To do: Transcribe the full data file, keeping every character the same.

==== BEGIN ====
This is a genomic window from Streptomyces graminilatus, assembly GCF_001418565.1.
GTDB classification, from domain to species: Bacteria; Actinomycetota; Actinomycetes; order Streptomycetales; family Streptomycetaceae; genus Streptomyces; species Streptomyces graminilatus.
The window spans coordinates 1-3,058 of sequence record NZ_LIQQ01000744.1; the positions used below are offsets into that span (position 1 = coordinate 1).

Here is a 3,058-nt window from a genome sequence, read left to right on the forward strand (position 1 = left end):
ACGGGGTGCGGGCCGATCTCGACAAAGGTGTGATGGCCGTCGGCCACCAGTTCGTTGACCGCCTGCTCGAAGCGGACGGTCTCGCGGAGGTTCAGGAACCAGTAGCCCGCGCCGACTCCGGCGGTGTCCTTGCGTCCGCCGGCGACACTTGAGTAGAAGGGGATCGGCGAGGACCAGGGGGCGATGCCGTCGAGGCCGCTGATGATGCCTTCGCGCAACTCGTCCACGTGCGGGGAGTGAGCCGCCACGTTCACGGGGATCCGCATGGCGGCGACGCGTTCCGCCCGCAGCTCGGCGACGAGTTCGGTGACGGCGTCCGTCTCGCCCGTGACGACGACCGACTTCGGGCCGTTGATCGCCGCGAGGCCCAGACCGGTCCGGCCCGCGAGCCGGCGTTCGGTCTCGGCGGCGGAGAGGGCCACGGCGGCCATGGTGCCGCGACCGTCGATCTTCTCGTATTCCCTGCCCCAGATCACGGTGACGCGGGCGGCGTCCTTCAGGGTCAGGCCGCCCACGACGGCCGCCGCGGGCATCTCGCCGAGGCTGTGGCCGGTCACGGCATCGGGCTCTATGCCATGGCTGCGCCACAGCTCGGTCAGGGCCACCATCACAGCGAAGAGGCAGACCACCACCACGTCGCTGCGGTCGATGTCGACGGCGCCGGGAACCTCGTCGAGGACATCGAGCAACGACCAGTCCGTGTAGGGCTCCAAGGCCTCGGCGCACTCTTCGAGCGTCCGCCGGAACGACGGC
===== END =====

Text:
This is a genomic window from Streptomyces graminilatus, assembly GCF_001418565.1.
GTDB classification, from domain to species: Bacteria; Actinomycetota; Actinomycetes; order Streptomycetales; family Streptomycetaceae; genus Streptomyces; species Streptomyces graminilatus.
The window spans coordinates 1-3,058 of sequence record NZ_LIQQ01000744.1; the positions used below are offsets into that span (position 1 = coordinate 1).

Here is a 3,058-nt window from a genome sequence, read left to right on the forward strand (position 1 = left end):
ACGGGGTGCGGGCCGATCTCGACAAAGGTGTGATGGCCGTCGGCCACCAGTTCGTTGACCGCCTGCTCGAAGCGGACGGTCTCGCGGAGGTTCAGGAACCAGTAGCCCGCGCCGACTCCGGCGGTGTCCTTGCGTCCGCCGGCGACACTTGAGTAGAAGGGGATCGGCGAGGACCAGGGGGCGATGCCGTCGAGGCCGCTGATGATGCCTTCGCGCAACTCGTCCACGTGCGGGGAGTGAGCCGCCACGTTCACGGGGATCCGCATGGCGGCGACGCGTTCCGCCCGCAGCTCGGCGACGAGTTCGGTGACGGCGTCCGTCTCGCCCGTGACGACGACCGACTTCGGGCCGTTGATCGCCGCGAGGCCCAGACCGGTCCGGCCCGCGAGCCGGCGTTCGGTCTCGGCGGCGGAGAGGGCCACGGCGGCCATGGTGCCGCGACCGTCGATCTTCTCGTATTCCCTGCCCCAGATCACGGTGACGCGGGCGGCGTCCTTCAGGGTCAGGCCGCCCACGACGGCCGCCGCGGGCATCTCGCCGAGGCTGTGGCCGGTCACGGCATCGGGCTCTATGCCATGGCTGCGCCACAGCTCGGTCAGGGCCACCATCACAGCGAAGAGGCAGACCACCACCACGTCGCTGCGGTCGATGTCGACGGCGCCGGGAACCTCGTCGAGGACATCGAGCAACGACCAGTCCGTGTAGGGCTCCAAGGCCTCGGCGCACTCTTCGAGCGTCCGCCGGAACGACGGC